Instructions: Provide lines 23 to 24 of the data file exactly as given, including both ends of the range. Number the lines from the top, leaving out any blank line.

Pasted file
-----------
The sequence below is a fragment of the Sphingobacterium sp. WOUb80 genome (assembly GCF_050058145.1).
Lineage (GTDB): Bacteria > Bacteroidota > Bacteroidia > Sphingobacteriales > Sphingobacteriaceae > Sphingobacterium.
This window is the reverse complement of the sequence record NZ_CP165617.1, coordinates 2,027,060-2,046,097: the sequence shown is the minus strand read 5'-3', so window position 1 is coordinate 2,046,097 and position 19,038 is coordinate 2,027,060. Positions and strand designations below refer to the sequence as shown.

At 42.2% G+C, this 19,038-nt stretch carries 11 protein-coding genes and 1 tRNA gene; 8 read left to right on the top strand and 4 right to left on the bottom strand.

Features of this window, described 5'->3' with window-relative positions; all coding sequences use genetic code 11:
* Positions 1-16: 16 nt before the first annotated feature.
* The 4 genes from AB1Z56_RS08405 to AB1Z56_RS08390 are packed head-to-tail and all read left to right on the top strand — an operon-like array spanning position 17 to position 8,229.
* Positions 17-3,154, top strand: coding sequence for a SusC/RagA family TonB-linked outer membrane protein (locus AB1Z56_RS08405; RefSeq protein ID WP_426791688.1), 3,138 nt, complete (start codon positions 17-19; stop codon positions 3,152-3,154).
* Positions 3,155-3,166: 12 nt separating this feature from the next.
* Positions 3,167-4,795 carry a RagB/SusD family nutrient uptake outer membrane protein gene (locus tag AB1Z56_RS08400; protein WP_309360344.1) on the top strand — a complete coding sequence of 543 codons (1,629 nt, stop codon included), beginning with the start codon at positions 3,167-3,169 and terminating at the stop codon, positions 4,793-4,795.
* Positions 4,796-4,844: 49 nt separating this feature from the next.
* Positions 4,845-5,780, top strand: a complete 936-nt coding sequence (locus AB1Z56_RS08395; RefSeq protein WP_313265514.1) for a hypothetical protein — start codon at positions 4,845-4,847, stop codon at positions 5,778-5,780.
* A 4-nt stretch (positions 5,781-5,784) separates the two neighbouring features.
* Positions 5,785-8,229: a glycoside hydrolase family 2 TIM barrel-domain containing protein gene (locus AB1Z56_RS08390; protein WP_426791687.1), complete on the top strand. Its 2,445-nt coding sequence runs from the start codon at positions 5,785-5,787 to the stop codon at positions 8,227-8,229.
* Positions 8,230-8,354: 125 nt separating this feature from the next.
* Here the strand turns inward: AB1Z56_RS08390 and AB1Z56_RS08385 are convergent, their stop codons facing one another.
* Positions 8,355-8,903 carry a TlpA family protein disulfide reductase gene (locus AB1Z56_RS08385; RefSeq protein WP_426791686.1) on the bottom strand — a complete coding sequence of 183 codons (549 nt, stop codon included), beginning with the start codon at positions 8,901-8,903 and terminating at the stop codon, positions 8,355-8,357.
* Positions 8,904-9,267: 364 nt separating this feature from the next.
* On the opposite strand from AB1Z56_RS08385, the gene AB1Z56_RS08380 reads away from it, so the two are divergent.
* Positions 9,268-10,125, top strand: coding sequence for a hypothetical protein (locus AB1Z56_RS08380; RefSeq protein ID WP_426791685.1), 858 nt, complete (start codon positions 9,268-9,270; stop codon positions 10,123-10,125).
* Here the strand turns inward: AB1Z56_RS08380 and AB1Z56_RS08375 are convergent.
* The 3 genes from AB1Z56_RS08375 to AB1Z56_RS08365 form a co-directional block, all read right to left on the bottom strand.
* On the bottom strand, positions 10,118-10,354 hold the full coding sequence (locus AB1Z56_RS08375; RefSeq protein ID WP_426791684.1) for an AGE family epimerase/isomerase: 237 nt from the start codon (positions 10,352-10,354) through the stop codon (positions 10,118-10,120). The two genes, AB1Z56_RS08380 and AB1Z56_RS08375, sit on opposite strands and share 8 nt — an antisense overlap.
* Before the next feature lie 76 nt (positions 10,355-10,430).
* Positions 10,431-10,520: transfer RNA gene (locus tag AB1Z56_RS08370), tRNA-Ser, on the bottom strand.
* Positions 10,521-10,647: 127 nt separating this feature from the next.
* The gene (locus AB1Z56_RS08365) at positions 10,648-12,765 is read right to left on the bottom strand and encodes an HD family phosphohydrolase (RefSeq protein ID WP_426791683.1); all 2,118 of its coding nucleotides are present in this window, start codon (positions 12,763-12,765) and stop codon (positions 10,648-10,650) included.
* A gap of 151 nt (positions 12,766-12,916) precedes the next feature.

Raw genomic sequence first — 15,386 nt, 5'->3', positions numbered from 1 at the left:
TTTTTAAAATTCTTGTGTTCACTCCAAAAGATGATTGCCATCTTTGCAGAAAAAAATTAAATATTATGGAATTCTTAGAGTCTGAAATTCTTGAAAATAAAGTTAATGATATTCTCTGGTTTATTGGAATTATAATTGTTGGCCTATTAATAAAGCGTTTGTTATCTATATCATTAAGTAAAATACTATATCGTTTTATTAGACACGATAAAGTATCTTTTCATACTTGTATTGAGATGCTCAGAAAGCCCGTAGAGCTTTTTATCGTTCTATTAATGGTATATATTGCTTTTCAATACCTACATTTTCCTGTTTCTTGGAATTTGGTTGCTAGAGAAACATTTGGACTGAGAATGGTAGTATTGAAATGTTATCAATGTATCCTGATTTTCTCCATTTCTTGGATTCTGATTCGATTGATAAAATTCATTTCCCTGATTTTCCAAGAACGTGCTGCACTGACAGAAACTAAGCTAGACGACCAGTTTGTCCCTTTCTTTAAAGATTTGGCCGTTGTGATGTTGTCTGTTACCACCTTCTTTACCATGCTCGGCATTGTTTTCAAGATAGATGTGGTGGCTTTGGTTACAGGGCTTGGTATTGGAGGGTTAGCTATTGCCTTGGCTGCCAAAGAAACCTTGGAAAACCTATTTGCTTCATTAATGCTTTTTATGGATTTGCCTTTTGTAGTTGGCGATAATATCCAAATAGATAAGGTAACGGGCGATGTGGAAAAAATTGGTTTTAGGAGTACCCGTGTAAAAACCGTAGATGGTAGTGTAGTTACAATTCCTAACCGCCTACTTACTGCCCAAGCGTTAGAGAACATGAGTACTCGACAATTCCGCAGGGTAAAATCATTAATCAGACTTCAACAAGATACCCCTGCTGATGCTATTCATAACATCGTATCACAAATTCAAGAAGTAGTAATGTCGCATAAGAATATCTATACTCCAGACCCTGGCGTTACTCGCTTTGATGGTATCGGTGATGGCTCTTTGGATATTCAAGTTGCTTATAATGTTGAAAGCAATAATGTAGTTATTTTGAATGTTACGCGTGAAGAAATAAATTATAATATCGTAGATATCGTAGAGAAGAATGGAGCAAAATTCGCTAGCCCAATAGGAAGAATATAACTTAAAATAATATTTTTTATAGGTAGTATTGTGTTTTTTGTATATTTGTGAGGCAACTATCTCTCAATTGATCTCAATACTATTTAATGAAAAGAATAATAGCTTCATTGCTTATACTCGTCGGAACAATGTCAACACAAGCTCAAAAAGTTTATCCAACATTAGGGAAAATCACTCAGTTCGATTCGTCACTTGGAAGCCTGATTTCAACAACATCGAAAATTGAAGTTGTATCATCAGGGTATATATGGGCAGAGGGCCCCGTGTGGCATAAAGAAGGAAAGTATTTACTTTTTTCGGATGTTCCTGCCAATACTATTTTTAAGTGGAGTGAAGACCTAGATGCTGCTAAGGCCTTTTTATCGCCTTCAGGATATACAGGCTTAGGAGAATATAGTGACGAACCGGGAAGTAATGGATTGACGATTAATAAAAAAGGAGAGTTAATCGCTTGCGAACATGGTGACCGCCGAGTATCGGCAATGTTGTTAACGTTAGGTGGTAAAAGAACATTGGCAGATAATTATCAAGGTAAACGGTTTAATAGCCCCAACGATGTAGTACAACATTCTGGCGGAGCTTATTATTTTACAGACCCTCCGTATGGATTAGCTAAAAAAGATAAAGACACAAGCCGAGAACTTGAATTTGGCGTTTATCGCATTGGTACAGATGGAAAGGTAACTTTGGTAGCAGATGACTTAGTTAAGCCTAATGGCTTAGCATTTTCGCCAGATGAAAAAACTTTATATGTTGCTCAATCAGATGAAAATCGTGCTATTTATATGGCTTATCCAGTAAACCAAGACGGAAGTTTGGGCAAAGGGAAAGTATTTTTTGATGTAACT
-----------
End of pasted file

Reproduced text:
* On the bottom strand, positions 10,118-10,354 hold the full coding sequence (locus AB1Z56_RS08375; RefSeq protein ID WP_426791684.1) for an AGE family epimerase/isomerase: 237 nt from the start codon (positions 10,352-10,354) through the stop codon (positions 10,118-10,120). The two genes, AB1Z56_RS08380 and AB1Z56_RS08375, sit on opposite strands and share 8 nt — an antisense overlap.
* Before the next feature lie 76 nt (positions 10,355-10,430).